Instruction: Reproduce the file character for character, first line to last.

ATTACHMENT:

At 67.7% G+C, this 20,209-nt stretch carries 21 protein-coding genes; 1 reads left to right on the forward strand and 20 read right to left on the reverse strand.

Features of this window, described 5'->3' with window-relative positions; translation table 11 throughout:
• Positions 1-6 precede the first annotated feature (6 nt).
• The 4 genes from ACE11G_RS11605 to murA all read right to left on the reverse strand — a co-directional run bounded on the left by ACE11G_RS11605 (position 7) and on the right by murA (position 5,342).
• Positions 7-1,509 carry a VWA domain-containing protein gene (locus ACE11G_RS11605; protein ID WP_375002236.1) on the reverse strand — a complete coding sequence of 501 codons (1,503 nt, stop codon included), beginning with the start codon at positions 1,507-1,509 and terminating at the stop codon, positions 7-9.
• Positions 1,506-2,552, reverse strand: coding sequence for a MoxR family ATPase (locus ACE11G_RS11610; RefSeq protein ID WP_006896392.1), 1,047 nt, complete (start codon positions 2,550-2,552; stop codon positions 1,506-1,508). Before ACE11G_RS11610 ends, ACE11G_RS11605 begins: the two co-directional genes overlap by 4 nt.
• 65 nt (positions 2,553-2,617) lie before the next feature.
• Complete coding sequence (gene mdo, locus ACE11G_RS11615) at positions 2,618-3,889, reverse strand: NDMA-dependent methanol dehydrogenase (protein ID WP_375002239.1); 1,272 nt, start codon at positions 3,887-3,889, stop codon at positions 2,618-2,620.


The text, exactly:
At 67.7% G+C, this 20,209-nt stretch carries 21 protein-coding genes; 1 reads left to right on the forward strand and 20 read right to left on the reverse strand.

Features of this window, described 5'->3' with window-relative positions; translation table 11 throughout:
• Positions 1-6 precede the first annotated feature (6 nt).
• The 4 genes from ACE11G_RS11605 to murA all read right to left on the reverse strand — a co-directional run bounded on the left by ACE11G_RS11605 (position 7) and on the right by murA (position 5,342).
• Positions 7-1,509 carry a VWA domain-containing protein gene (locus ACE11G_RS11605; protein ID WP_375002236.1) on the reverse strand — a complete coding sequence of 501 codons (1,503 nt, stop codon included), beginning with the start codon at positions 1,507-1,509 and terminating at the stop codon, positions 7-9.
• Positions 1,506-2,552, reverse strand: coding sequence for a MoxR family ATPase (locus ACE11G_RS11610; RefSeq protein ID WP_006896392.1), 1,047 nt, complete (start codon positions 2,550-2,552; stop codon positions 1,506-1,508). Before ACE11G_RS11610 ends, ACE11G_RS11605 begins: the two co-directional genes overlap by 4 nt.
• 65 nt (positions 2,553-2,617) lie before the next feature.
• Complete coding sequence (gene mdo, locus ACE11G_RS11615) at positions 2,618-3,889, reverse strand: NDMA-dependent methanol dehydrogenase (protein ID WP_375002239.1); 1,272 nt, start codon at positions 3,887-3,889, stop codon at positions 2,618-2,620.